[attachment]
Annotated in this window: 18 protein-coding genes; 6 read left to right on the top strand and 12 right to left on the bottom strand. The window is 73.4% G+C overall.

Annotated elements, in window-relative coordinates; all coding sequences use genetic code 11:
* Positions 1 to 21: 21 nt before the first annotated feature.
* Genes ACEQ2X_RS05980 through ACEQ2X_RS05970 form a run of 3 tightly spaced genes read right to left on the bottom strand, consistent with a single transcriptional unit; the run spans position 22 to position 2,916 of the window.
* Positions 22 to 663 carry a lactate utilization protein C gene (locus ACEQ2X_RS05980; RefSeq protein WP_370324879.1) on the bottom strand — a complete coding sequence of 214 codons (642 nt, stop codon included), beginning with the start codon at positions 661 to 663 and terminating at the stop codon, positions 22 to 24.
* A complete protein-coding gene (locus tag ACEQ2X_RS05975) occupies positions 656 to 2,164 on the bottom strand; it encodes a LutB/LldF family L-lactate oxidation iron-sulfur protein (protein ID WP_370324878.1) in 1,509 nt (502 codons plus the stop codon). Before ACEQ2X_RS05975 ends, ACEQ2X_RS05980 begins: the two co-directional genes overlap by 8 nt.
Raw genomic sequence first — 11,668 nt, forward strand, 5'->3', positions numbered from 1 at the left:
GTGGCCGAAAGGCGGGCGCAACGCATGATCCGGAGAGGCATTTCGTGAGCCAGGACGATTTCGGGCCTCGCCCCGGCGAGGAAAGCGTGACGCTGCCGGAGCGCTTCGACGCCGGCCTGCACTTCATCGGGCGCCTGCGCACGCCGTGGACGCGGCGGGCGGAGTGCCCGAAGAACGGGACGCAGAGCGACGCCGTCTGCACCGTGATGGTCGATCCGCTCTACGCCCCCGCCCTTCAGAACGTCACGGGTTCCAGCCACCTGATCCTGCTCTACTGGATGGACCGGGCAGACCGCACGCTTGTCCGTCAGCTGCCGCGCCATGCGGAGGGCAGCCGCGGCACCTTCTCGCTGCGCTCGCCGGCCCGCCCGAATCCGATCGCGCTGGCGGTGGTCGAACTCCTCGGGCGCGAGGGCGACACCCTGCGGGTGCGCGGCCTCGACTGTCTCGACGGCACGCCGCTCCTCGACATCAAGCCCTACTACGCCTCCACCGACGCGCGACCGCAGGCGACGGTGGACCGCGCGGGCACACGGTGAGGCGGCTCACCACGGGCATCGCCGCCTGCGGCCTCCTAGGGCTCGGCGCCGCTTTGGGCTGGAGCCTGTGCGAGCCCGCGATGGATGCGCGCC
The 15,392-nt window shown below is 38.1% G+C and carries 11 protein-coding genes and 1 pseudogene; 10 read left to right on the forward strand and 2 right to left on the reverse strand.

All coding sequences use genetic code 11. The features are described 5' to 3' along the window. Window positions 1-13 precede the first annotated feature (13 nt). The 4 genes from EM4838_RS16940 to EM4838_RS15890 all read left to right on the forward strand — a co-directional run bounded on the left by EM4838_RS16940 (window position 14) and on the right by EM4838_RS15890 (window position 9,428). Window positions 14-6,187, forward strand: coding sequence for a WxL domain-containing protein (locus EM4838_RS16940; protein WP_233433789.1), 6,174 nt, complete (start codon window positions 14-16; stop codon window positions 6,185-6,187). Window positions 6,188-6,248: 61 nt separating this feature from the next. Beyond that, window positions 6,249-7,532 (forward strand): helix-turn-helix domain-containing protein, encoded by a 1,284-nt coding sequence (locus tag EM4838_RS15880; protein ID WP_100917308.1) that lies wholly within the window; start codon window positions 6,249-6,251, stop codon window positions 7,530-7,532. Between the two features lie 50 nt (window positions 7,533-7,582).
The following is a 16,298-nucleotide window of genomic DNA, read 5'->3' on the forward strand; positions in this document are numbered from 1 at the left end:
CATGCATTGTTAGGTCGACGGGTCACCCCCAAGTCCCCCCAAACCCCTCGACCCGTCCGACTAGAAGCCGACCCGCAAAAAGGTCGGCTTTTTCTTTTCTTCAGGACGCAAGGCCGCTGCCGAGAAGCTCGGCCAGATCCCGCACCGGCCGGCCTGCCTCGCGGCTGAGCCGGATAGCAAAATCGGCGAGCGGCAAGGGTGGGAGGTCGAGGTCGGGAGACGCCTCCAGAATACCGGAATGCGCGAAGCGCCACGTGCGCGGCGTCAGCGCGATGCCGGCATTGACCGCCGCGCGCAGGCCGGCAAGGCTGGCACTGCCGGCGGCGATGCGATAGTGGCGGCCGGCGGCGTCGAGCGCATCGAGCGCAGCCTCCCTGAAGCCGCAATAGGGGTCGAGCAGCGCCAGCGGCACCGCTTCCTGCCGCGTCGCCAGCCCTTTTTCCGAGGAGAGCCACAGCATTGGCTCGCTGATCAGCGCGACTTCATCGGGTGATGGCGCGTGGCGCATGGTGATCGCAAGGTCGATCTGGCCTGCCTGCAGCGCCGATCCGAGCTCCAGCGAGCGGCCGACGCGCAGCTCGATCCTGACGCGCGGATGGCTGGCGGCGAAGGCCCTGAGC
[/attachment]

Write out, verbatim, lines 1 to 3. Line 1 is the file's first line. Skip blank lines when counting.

Annotated in this window: 18 protein-coding genes; 6 read left to right on the top strand and 12 right to left on the bottom strand. The window is 73.4% G+C overall.

Annotated elements, in window-relative coordinates; all coding sequences use genetic code 11:
* Positions 1 to 21: 21 nt before the first annotated feature.